Another tech giant reveals its diversity figures, but the message remains the same - Microsoft's workforce is dominated by white males, a phenomenon evident across its peers Apple, Google and LinkedIn.
The company's notification, as part of a statutory filing, comes less than two months after CEO Satya Nadella's "inarticulate" advice to women prompted him to promise new diversity and inclusion efforts.
The numbers, however, do not testify to this commitment yet - 71% of the company's global workforce is male, while about 61% of the US workforce is Caucasian. These are even more worrying at the leadership level, spiking to 83% and 72% respectively.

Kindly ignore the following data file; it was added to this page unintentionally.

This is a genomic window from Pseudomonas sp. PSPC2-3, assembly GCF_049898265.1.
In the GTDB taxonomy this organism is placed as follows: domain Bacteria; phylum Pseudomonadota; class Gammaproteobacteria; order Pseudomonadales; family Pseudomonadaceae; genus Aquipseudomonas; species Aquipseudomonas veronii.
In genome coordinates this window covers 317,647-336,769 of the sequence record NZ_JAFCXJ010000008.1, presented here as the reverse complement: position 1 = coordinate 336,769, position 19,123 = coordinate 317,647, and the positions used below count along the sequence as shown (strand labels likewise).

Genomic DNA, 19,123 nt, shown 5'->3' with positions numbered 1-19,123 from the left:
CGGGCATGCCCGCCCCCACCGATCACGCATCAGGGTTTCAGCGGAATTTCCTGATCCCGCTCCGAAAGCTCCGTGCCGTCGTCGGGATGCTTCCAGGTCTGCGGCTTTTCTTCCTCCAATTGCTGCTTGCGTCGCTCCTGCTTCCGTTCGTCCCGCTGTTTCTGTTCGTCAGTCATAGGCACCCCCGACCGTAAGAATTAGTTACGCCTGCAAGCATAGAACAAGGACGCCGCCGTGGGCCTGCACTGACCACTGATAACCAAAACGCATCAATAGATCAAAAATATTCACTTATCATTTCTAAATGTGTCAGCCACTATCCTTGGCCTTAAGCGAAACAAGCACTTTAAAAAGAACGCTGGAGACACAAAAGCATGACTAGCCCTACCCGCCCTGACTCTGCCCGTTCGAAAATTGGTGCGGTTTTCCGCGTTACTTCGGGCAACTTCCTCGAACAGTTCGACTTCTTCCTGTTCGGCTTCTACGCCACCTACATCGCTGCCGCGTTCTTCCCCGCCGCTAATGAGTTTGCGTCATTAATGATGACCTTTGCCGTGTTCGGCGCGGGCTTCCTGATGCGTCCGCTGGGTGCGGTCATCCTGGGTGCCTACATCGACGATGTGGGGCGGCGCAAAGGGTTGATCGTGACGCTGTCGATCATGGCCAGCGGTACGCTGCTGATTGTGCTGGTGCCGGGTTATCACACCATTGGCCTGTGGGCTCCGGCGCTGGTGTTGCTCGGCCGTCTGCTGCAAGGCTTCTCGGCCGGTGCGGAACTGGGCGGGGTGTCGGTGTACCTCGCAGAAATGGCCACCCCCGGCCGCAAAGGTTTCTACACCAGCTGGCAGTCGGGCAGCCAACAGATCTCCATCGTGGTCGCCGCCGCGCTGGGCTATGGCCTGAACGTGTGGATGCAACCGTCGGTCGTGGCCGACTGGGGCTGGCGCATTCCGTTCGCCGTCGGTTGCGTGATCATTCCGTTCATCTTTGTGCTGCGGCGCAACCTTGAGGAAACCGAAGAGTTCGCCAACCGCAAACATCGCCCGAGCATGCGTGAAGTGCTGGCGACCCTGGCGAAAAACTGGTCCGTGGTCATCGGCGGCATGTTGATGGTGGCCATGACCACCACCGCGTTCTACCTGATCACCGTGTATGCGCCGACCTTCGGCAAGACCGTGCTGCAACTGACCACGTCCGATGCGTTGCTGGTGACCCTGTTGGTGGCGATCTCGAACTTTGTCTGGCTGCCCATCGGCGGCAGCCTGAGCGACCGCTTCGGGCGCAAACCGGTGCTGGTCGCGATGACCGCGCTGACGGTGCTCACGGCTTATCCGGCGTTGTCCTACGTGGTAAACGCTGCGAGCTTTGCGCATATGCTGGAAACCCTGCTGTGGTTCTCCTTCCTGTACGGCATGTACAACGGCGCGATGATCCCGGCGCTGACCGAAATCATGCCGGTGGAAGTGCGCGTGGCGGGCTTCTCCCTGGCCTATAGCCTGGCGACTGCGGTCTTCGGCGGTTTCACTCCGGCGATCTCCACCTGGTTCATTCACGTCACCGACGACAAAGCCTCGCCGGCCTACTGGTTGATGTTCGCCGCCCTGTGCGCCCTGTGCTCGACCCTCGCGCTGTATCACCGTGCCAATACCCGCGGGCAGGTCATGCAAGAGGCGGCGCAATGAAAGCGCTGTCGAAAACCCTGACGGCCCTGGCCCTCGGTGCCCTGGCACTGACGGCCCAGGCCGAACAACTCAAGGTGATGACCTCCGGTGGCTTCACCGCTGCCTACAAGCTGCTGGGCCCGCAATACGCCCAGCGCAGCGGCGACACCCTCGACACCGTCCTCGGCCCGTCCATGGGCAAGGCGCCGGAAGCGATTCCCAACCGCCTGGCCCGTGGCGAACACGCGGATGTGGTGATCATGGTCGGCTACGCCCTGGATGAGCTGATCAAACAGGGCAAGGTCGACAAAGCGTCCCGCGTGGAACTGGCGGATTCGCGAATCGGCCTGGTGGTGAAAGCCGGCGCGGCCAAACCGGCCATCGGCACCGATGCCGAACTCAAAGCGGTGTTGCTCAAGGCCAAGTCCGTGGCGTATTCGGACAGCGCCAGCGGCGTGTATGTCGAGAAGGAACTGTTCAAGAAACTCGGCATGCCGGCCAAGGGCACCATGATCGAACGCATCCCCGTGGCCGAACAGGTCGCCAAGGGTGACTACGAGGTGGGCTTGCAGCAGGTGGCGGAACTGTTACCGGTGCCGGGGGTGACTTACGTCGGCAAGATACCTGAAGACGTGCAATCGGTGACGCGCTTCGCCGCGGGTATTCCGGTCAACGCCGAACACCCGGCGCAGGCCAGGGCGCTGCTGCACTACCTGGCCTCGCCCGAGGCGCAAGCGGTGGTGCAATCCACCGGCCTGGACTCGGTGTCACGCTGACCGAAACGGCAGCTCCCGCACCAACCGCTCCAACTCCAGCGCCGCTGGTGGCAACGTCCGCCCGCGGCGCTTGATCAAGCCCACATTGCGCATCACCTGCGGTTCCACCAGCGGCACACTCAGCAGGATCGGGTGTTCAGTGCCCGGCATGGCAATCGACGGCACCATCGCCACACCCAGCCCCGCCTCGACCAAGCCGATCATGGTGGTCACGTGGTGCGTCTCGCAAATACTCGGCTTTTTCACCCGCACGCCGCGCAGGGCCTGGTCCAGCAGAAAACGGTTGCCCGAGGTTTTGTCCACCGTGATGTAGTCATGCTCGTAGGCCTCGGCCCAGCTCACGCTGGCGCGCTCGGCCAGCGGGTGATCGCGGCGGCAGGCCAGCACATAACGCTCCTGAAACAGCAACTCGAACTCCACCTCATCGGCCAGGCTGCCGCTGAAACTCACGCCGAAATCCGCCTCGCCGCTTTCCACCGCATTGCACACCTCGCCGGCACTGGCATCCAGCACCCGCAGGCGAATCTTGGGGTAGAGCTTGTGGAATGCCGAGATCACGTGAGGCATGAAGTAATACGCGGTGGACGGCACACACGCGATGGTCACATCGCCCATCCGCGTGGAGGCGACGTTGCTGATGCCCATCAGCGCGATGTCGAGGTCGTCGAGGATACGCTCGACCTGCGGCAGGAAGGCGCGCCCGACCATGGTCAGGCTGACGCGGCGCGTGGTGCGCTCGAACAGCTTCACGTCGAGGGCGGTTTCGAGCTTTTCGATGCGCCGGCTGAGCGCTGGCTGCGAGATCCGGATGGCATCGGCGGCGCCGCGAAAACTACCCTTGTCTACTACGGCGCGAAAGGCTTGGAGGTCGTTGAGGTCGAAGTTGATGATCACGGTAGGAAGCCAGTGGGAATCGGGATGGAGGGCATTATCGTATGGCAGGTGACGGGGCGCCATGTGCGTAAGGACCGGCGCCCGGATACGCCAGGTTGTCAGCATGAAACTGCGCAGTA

Asian employees make up about 29% of the US workforce, and are most represented in tech roles at 35%. Latinos, African Americans and multi-racial workers stand at less than 6% each.
Female employees are severely under-represented at both the leadership levels (17.3%) and in tech roles (17.1%). Non-tech roles have a significantly higher percentage at 44.5%.
In a previous internal memo to employees, Nadella outlined three areas which the company plans to focus on with regards to diversity in the organisation.
These included a stronger focus on equal pay and equal opportunity for equal work, the need to recruit more diverse talent at all levels, and the need to expand training for all employees on how to foster an inclusive culture.
Despite all the talk around it, technological companies globally are struggling to give meaning to their diversity efforts.
Intel recently pledged $300 million towards its new hiring and retention goal to achieving full-representation of women and under-represented minorities by 2020. Hopefully by then, this should not be big news anymore.